Over the past six weeks, as the nationwide death toll among the elderly soared, government inspectors discovered breakdowns in infection control and prevention at at least 10 Life Care nursing homes that underwent covid-19 inspections overseen by the Centers for Medicare and Medicaid Services. That does not include deficiencies found at the Life Care Center of Kirkland in Washington state, which suffered the country’s first reported outbreak of the novel coronavirus in February.
At other Life Care nursing homes, inspectors have since then discovered staff members who did not wash their hands or enforce social distancing guidelines, according to the inspection reports. At one home in Denver on May 5, staffers left open the door of an isolation room, allowing a patient with covid-19 to slip into the hallway without a face mask and sit next to a room with two healthy residents. At another home in Colorado, a nursing assistant hovered 12 inches from the face of a coughing patient who was not wearing a mask.
In Kansas, inspectors found a nursing home’s infection control log failed to include two patients with fevers — one was sent to the hospital with a 103-degree fever and died.
In a home in Michigan, a nursing assistant rolled a blood pressure machine out of an isolation room and into a non-covid-19 room without sanitizing the equipment. At another Michigan home, inspectors found residents in a hallway who were not wearing masks and an aide who delivered meals without wearing gloves or a gown, even though the residents were at risk of respiratory infection.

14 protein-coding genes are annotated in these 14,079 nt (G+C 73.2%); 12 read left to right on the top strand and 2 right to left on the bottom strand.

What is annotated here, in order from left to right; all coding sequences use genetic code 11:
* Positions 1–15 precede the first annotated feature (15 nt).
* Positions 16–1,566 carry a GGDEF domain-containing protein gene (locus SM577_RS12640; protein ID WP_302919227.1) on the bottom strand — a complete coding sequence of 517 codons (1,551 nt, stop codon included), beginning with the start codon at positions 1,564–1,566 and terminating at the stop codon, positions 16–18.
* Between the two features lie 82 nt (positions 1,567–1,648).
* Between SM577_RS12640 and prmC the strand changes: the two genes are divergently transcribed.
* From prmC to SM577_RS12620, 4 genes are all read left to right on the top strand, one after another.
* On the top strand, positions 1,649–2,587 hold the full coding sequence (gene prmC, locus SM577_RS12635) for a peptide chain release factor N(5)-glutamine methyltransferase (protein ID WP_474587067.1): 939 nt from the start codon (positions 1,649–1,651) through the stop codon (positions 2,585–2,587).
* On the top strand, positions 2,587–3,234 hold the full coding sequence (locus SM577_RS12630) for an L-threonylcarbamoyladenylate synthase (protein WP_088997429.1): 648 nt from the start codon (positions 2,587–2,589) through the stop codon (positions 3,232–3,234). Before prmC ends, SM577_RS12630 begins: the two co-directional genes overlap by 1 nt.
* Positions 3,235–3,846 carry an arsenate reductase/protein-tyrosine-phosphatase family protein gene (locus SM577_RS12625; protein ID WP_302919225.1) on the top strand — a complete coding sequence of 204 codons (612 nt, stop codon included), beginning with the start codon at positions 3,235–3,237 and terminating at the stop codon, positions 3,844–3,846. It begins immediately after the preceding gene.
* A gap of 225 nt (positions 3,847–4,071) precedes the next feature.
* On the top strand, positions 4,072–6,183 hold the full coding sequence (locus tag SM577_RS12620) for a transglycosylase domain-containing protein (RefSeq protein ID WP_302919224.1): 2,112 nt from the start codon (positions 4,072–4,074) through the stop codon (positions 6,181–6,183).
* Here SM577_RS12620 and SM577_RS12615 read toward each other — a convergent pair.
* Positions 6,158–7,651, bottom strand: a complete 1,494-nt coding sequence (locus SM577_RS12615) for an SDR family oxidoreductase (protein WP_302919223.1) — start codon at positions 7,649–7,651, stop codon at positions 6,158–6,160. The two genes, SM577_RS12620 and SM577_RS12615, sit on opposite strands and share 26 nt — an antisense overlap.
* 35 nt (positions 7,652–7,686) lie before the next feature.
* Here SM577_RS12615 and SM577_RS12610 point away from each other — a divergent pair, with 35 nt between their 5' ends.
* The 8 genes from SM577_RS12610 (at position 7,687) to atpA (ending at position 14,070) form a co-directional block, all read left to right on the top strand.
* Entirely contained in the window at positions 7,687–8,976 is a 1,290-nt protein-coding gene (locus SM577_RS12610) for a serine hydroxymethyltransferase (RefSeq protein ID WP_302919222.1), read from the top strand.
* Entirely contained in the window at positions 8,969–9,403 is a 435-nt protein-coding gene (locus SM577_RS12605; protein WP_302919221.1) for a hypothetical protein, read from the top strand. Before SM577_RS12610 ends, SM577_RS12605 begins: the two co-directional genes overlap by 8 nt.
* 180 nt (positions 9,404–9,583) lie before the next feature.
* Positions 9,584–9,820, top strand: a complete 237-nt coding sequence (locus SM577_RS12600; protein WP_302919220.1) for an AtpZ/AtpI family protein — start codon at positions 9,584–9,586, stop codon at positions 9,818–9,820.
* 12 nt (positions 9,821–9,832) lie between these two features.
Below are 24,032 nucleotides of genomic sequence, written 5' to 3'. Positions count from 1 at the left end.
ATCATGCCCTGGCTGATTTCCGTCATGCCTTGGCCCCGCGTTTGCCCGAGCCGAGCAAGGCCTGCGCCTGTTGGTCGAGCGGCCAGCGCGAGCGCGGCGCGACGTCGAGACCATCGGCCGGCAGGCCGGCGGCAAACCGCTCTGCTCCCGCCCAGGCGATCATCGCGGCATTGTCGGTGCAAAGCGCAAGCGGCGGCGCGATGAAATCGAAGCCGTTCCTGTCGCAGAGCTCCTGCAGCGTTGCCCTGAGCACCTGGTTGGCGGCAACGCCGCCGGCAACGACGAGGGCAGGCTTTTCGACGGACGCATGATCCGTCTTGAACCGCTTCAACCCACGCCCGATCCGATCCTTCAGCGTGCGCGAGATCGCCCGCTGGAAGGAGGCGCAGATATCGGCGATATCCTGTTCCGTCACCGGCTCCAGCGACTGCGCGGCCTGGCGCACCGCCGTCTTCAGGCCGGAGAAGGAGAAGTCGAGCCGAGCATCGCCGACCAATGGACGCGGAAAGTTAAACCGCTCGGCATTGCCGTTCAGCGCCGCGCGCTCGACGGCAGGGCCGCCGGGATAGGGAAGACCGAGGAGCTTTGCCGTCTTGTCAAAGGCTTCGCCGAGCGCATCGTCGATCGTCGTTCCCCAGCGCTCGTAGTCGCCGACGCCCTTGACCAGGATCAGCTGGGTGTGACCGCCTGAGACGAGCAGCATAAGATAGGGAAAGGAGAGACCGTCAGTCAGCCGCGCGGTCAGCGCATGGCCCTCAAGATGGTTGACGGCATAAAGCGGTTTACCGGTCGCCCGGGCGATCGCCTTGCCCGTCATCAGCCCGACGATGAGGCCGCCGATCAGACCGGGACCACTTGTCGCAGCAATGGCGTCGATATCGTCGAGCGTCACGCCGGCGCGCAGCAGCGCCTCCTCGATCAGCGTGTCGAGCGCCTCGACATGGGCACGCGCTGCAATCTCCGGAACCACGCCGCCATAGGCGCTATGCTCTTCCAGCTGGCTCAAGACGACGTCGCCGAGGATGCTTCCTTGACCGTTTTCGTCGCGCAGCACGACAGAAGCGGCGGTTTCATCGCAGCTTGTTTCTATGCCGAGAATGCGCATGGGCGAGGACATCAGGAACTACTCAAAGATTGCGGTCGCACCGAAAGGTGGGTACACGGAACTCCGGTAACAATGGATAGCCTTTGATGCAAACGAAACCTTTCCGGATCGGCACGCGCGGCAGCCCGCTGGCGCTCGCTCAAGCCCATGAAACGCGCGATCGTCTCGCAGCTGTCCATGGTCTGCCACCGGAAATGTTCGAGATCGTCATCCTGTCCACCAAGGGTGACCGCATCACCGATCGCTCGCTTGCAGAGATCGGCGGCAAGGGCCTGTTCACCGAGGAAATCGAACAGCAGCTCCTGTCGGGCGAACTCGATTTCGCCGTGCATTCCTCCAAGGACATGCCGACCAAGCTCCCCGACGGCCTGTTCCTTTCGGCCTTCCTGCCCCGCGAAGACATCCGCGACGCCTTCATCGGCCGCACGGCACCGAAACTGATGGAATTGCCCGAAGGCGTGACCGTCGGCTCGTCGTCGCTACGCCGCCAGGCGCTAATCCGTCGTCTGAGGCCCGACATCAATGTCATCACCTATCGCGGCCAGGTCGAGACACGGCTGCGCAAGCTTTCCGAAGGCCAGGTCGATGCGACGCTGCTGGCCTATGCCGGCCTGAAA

“These deficient practices resulted in the high liklihood of spreading coronavirus and harmful pathogens among five residents . . . second floor residents that received direct care from staff, second floor residents that interacted with each other, residents that resided on the first floor that received food from the kitchen and nine residents that transferred to the hospital testing positive for covid-19,” the inspector wrote.
The Washington Post obtained a batch of inspection reports for 26 Life Care homes from CMS, the federal agency that regulates nursing homes, as well as the state of Michigan and Life Care, though the universe of total inspections may be larger. In 16 inspections, regulators found no deficiencies.
The Tennessee-based Life Care has said that no amount of preparation could have kept the virus at bay and that administrators worked early and often with health authorities to contain the spread of infection.